A Season of Witchcraft: All About the Modern Trend Movement and Who's Practicing It
It was a Wednesday afternoon.
The sky was overcast and the air smelled like that familiar wet stillness that you get right before a big snow storm.
A friend and I decided to have a ceremony.
We needed to release elements of our past that we were holding on to: relationships, old aspects of ourselves and ways of being, and people. These things, we felt, were preventing us from fully moving forward in our loves. These things, they were holding space in our heart, and were holding us back.
We had no tangible relationship with these things. They were memories.
And memories, they attach to objects.
So, we went through our old belongings and we both chose a few items. These were items that we loved, but we knew they represented the eras of our pasts that we needed to lay to rest.
We gathered them. And we talked.
And we planned, as we hiked up the mountain.
As we walked upward, we carried our things and -
We decided that at the top, we'd bury the objects we'd collected into the soil, giving them and the memories they carried, a final resting place - a place where we could chose to return, to go, to reflect and to dig up the old wounds again, if we so chose or so needed.
When something ends - such as a relationship, an era, a job - we rarely have a place to go to mourn it.
Even though, a death of an area of a life, a relationship, a idea that never seemed to pan out, is often just as painful as the death of anything else. And now, because our memories are attached to the things that we accumulate - we thought that if we could give that stuff a place to go, then all of it, attached memories, emotions and all - could actually die now.
Perhaps, we pondered, having a place outside of ourselves to honor these aspects of our lives would be help us release the responsibility of having to hold onto them for forever and ever.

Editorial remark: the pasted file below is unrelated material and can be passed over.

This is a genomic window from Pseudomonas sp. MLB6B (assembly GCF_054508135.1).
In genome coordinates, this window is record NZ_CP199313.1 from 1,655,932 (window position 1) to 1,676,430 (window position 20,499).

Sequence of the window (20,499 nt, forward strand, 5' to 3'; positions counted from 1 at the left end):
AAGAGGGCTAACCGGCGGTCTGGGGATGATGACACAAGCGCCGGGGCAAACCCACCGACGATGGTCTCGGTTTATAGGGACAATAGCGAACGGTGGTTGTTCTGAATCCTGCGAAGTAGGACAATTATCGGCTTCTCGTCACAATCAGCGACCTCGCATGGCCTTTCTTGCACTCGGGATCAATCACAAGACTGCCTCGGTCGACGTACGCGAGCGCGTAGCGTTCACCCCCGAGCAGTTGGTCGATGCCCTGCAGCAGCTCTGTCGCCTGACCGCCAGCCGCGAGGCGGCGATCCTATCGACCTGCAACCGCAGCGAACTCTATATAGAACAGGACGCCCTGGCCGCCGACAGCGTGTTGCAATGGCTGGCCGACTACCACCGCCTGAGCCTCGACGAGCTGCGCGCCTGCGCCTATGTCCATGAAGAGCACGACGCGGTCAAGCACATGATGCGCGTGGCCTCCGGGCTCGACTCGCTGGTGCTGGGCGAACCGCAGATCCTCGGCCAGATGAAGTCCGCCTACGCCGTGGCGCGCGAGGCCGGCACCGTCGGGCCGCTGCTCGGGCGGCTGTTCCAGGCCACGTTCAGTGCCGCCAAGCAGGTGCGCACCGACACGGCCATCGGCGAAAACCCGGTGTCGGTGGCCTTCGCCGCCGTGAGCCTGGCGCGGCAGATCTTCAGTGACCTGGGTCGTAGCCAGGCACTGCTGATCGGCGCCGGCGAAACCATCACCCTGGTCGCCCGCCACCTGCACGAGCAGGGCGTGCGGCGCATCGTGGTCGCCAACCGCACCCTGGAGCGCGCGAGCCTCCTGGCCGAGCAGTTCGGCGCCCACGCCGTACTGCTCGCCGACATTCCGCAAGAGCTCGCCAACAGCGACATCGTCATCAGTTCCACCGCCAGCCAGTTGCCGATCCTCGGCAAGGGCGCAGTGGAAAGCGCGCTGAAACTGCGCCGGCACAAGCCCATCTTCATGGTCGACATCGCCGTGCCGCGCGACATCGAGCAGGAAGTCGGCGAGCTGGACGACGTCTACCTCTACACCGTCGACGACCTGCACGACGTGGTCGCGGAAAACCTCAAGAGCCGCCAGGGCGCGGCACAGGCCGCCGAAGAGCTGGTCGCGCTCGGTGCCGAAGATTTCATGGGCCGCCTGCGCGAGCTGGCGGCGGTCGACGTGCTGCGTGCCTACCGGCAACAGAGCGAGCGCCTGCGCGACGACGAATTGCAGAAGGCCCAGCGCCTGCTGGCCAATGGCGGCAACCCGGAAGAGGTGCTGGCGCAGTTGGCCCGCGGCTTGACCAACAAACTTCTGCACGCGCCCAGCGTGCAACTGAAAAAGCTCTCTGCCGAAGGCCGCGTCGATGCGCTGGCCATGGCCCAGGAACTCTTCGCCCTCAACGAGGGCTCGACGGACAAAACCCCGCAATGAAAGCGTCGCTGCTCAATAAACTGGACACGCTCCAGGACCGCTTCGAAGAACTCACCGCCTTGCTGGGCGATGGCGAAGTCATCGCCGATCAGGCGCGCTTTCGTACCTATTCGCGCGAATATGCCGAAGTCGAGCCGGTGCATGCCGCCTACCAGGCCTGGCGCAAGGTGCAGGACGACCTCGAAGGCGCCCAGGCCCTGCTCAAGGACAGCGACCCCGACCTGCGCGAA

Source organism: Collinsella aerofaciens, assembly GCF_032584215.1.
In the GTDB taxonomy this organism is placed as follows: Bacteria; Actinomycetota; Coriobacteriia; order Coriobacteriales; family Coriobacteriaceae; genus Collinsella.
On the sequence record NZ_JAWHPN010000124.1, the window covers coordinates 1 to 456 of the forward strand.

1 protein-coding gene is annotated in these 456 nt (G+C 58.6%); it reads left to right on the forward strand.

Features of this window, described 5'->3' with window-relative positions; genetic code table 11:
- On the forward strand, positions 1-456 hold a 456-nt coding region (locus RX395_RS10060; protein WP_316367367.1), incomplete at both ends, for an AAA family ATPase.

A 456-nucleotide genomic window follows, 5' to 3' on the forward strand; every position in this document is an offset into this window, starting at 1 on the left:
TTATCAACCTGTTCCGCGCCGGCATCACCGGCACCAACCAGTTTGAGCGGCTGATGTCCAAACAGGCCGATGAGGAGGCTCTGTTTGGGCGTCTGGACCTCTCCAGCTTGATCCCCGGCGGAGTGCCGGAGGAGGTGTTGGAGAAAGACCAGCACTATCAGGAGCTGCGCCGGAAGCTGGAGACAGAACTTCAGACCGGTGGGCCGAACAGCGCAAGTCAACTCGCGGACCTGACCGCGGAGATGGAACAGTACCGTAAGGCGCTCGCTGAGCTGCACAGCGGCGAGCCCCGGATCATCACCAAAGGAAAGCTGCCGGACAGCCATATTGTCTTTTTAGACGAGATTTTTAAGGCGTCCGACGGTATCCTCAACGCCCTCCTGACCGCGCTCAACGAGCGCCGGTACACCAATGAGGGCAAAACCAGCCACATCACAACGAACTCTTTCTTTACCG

And in turn, we would finally be able to let it die. . . and move on.
In short, we were planning a spell (on ourselves, of course), but a spell nonetheless. A spell, being an action you take with the intention to affect an outcome.
To cast this spell our ours, we didn't follow any books - we simply followed our own knowing of what we knew needed to happen so we both could finally close these chapters of our lives. We used our wisdom of energy, relationships, death and rebirth to create and control our own path for healing.
Innocently enough, we were practicing what is known as witchcraft.
The same craft that her grandmothers and mine, had practiced for generations.
Witchcraft or not - we were taking our power back as women.
Female empowerment is about owning and harnessing your inner wisdom. It's about trust in the self and trust in the knowledge you carry. It's about using your intention to inact and take charge of a change in your life. it's witchcraft.
Coming from Old English, the word Witch, is derived from wit(t), meaning keenness and quickness of perception and the word gewit(t), referring to the mind as the seat of consciousness - the practice of wit-craft means you practice keen wisdom.